From a geopolitical point of view, the situation was indeed disadvantageous to the United States. Namely, under the US leadership, the permanent members of the United Nations Security Council plus Germany (5 + 1) had just negotiated with Iran and succeeded in forcing it to strictly limit its nuclear test, while lifting the international sanctions against Iran. But now, after Russia stabilized the political situation in Syria, an alliance of Iran, Russia and the stabilized Syria begin to form like an arch encircling Turkey. The alliance is to deal with the anti-Assad "moderate groups." Even though on the surface, the common enemy of all countries is still the Islamic State.

 

We can look at the map to understand this. We know that Turkey is kind of sitting in the middle of this arc of Iran, Russia and Syria and blocks Russia to Turkey’s north from connecting to the Middle Eastern countries, which gives it an extremely important position. Even though, as a NATO member, Turkey should stand firmly on the side of the Western countries, the reality is not so simple. Over the past few years, all the stupid guys who sneaked from Europe into the Middle East to fight for the Islamic State first went through Turkey to join the Islamic State, and the Islamic State's oil was also transported through Turkey to re-export to other regions. Therefore, Turkey has been a double dealer. On the one hand, Turkey allows the United States to use its air bases to combat the Islamic State; while on the other hand, it helps the Islamic State to get troops and financial resources. Based on this, the United States and other NATO allies have been very dissatisfied with Erdogan, and do not trust him.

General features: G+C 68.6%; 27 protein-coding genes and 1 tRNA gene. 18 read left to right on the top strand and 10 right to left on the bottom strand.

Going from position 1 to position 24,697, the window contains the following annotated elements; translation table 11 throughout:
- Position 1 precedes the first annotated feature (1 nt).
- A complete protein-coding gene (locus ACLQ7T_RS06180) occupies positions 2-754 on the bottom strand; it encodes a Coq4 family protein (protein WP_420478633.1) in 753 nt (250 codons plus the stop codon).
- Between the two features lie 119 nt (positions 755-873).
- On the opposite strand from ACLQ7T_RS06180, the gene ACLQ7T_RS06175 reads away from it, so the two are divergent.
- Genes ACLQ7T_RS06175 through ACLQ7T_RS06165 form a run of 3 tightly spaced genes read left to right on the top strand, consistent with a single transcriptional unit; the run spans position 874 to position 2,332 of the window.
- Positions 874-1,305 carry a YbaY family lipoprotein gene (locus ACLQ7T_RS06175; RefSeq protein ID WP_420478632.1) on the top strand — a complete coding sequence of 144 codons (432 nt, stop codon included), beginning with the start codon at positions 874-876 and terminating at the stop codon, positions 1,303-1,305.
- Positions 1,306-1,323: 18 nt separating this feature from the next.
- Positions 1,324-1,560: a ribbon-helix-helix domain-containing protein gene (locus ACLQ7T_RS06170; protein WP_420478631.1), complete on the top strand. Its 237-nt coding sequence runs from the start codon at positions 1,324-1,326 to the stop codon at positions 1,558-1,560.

However, this discontent is not only one way. Erdogan hates domestic Kurds the most and regards them as harmful. He has been secretly supporting the Islamic State to eliminate the Kurds who occupy northern Iraq. It should be noted that the Kurds are an ethnic group that was assigned forcefully by Britain and France to three countries after WW I. This ethnic group has been eager to unite the Kurds in Iraq, Syria and Turkey to establish an independent state. The Kurds inside the Iraq territory are basically independent, and a staunch force against the Islamic State. They are a force that the United States has also been trying to use. Given Turkey's opposition, the US aid to the Kurds was timid, but is turning more and more active, and now almost supports their independence. This is unacceptable to Erdogan. So his grievance against the United States has existed for a long time.

 

In such complex polygonal relations, Russia’s intervention in Syria caused great anger in the US military. It was quite obvious that the West was about to win and to get Assad ousted so that a pro-Western "democratic" government could be fostered in Syria.  But unfortunately this beautiful prospect was brutally destroyed by Putin. In fact, it was not easy for Russia to provide supplies to Syria.  The best route was through Turkey. Therefore, not giving Russia the access to cross the Turkish border was an effective strategy to obstruct Russia. This led to Turkey shooting down in November 2015 a Russian bomber aircraft flying through Turkey’s airspace. This of course was beyond all expectations - how dare Turkey do this?